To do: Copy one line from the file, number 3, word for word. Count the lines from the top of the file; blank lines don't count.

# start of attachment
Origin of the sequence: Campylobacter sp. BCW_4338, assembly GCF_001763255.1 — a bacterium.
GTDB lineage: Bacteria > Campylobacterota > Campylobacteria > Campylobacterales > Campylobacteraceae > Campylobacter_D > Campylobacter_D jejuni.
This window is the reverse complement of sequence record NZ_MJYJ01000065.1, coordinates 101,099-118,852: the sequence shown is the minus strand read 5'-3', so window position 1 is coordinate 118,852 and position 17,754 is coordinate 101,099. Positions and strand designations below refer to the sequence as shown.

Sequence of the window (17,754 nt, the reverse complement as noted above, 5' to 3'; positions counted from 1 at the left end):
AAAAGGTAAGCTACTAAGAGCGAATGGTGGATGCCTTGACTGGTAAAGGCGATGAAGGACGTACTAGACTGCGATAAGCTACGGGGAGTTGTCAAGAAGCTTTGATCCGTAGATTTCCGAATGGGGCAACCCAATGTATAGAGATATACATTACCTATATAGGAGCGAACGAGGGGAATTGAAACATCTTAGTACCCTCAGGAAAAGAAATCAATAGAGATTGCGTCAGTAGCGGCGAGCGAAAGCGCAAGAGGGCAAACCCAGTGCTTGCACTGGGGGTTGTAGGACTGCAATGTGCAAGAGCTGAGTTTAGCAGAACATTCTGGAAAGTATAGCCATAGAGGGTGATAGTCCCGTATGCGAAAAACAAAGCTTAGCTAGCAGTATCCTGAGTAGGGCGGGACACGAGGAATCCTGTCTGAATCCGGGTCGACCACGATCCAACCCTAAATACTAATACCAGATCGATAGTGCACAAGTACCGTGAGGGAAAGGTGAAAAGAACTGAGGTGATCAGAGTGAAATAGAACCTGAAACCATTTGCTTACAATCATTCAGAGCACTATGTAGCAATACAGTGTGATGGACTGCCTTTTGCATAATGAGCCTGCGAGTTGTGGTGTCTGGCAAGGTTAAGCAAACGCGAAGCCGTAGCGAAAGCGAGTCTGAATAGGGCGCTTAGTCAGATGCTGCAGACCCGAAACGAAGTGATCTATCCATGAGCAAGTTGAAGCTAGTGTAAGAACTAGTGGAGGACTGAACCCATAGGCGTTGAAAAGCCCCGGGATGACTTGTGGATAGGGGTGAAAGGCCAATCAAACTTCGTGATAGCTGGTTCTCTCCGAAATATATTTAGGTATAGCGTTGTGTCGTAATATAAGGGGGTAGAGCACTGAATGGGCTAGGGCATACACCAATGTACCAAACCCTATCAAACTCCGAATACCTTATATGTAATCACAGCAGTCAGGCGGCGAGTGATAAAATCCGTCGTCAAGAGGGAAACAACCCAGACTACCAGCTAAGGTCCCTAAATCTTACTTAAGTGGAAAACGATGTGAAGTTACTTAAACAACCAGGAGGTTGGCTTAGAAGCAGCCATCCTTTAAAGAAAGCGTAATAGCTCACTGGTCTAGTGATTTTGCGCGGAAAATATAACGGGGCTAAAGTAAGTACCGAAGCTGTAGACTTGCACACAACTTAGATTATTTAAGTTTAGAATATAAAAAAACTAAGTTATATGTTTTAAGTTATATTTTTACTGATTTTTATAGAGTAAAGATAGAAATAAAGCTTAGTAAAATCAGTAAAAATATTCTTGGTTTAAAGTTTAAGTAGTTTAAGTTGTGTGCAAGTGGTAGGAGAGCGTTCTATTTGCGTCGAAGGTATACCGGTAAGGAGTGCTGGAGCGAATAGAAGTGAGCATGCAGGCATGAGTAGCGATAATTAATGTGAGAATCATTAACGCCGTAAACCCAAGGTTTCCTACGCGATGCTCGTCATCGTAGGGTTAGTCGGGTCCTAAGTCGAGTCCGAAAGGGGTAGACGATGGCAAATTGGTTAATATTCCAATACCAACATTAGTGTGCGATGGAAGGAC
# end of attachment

This window is the reverse complement of sequence record NZ_MJYJ01000065.1, coordinates 101,099-118,852: the sequence shown is the minus strand read 5'-3', so window position 1 is coordinate 118,852 and position 17,754 is coordinate 101,099. Positions and strand designations below refer to the sequence as shown.